The US school system is in trouble. For at least two entire generations results have been static at best and high school drop out rates are high. With many public schools seen as ‘academic sinkholes’ basic proficiency in Maths, English and Science in many areas of the country is staggeringly low. With powerful unions providing tenure to teachers effectively giving them immunity to underperform, the profession is in a dire and seemingly hopeless situation.
Brought to the screen by Davis Guggenheim, the man behind Al Gore’s excellent 2006 documentary An Inconvenient Truth, the spotlight is shone on New York’s public school system through the stories of a small number of families with children at various stages of their education. One common thread permeates throughout – if you get into the wrong school you have almost no hope of graduating and making it to college. In a modern America where not having a degree is a huge barrier to being a success, the simple fact is that most kids will either not graduate at all or will graduate below par and repeat the cycle of their parents, ultimately through no fault of their own.
With the vast majority of state schools failing to provide kids with the necessary education and support, hope exists in the form of a few schools known as Charter Schools that operate very similarly to regular public schools but which offer more flexibility in the curriculum. Funded by a combination of public and private money they abide by fewer regulations than public schools, have a charter setting out expected results and can have a specialism such as Science or Art.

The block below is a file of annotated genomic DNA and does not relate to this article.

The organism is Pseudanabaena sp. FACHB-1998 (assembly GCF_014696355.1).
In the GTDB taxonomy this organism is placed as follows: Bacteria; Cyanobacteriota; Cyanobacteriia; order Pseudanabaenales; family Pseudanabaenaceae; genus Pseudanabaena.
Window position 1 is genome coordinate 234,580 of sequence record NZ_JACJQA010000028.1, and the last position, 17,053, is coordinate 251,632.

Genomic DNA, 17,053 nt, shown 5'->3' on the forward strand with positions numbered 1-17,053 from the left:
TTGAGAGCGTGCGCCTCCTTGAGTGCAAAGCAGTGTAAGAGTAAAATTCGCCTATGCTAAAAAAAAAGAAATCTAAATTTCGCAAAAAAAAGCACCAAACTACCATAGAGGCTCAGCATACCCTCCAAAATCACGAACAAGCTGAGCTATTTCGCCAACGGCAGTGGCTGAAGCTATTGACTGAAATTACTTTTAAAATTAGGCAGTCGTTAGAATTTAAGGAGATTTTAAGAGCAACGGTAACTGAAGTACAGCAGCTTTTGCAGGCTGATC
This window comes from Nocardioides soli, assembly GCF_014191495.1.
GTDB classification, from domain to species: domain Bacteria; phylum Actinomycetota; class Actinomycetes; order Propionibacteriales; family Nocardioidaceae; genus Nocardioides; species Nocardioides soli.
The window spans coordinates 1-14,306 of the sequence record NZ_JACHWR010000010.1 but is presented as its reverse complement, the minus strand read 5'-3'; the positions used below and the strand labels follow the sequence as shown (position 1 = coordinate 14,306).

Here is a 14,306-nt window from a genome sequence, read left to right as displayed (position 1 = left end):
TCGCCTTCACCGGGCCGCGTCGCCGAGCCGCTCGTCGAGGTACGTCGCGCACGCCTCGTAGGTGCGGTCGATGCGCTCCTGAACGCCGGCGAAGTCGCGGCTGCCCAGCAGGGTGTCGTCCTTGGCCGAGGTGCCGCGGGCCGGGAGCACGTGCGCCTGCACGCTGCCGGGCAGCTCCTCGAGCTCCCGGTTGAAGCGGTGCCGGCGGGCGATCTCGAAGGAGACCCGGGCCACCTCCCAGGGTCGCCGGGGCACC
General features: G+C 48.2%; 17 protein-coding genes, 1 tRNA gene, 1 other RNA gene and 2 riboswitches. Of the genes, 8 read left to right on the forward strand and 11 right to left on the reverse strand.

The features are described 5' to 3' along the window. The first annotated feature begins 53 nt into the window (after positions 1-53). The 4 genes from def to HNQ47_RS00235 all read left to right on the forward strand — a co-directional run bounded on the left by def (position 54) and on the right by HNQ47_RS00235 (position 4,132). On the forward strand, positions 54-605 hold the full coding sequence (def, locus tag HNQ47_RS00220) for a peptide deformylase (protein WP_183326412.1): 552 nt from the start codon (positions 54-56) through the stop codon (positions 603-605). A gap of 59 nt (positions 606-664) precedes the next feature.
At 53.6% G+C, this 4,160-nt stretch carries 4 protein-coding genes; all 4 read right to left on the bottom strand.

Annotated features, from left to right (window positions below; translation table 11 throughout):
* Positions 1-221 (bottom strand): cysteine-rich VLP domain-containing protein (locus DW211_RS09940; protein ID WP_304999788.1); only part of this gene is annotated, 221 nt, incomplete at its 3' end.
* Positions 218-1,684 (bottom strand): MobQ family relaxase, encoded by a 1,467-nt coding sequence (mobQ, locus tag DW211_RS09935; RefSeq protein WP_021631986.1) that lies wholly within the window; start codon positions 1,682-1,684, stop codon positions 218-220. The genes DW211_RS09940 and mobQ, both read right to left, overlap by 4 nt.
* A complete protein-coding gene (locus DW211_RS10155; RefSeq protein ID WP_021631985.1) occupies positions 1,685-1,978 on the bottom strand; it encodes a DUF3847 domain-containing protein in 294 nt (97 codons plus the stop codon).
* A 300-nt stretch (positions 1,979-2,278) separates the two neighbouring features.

For many parents and children, a Charter School is the only hope for a bright future, however many of them are oversubscribed by 15 or more applicants per place. In order to decide the fate of each child, law states that a public lottery be held to determine each year’s intake. This perverse system leads to something akin to the Saturday night Lotto draw and results in the same few winners and many losers in the sad spectacle that has become of applying to a good school. That this system even needs to exist illustrates the woeful lack of quality education on offer via state schools and seeing this first hand as the families await their fates bookends a film which otherwise talks to parents, teachers and those who want to shake up the education system but face resistance.
Davis Guggenheim is a man who clearly wants change and the US education system is more in need than ever before. The problem is that by presenting his views in a certain way there is a high level of bias in his arguments and whilst this obviously achieves his aim it does not give the viewer the full story. Do a little digging and you find that in response to Waiting for Superman a documentary presenting a counter argument (imaginatively titled The Inconvenient Truth Behind Waiting for Superman) was created by some New York public school teachers. For such a radical reaction to occur does rather suggest that all is not quite as Guggenheim would have you believe.
Despite the one sided story Waiting For Superman is nevertheless interesting, equal parts heart warming and heart breaking, and ultimately well produced. As with many incendiary subjects being tackled from one side of the fence though, approach with caution and an open mind.